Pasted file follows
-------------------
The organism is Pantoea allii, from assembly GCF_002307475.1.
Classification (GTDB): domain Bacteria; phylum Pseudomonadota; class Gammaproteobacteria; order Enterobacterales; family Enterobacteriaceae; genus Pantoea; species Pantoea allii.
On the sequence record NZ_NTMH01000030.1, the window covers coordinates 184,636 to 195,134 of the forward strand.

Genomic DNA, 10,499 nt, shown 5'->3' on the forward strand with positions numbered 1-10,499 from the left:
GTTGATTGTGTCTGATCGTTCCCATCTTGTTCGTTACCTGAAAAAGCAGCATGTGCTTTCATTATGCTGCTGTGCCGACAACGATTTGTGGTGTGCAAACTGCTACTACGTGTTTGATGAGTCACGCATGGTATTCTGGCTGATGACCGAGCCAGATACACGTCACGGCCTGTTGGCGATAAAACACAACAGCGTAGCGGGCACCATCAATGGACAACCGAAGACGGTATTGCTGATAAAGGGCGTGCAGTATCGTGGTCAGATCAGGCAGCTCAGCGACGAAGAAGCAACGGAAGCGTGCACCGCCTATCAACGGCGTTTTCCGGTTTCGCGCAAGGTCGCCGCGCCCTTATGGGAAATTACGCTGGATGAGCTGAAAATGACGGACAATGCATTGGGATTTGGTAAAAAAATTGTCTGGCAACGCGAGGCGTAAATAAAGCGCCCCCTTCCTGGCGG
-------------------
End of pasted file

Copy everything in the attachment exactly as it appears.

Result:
The organism is Pantoea allii, from assembly GCF_002307475.1.
Classification (GTDB): domain Bacteria; phylum Pseudomonadota; class Gammaproteobacteria; order Enterobacterales; family Enterobacteriaceae; genus Pantoea; species Pantoea allii.
On the sequence record NZ_NTMH01000030.1, the window covers coordinates 184,636 to 195,134 of the forward strand.

Genomic DNA, 10,499 nt, shown 5'->3' on the forward strand with positions numbered 1-10,499 from the left:
GTTGATTGTGTCTGATCGTTCCCATCTTGTTCGTTACCTGAAAAAGCAGCATGTGCTTTCATTATGCTGCTGTGCCGACAACGATTTGTGGTGTGCAAACTGCTACTACGTGTTTGATGAGTCACGCATGGTATTCTGGCTGATGACCGAGCCAGATACACGTCACGGCCTGTTGGCGATAAAACACAACAGCGTAGCGGGCACCATCAATGGACAACCGAAGACGGTATTGCTGATAAAGGGCGTGCAGTATCGTGGTCAGATCAGGCAGCTCAGCGACGAAGAAGCAACGGAAGCGTGCACCGCCTATCAACGGCGTTTTCCGGTTTCGCGCAAGGTCGCCGCGCCCTTATGGGAAATTACGCTGGATGAGCTGAAAATGACGGACAATGCATTGGGATTTGGTAAAAAAATTGTCTGGCAACGCGAGGCGTAAATAAAGCGCCCCCTTCCTGGCGG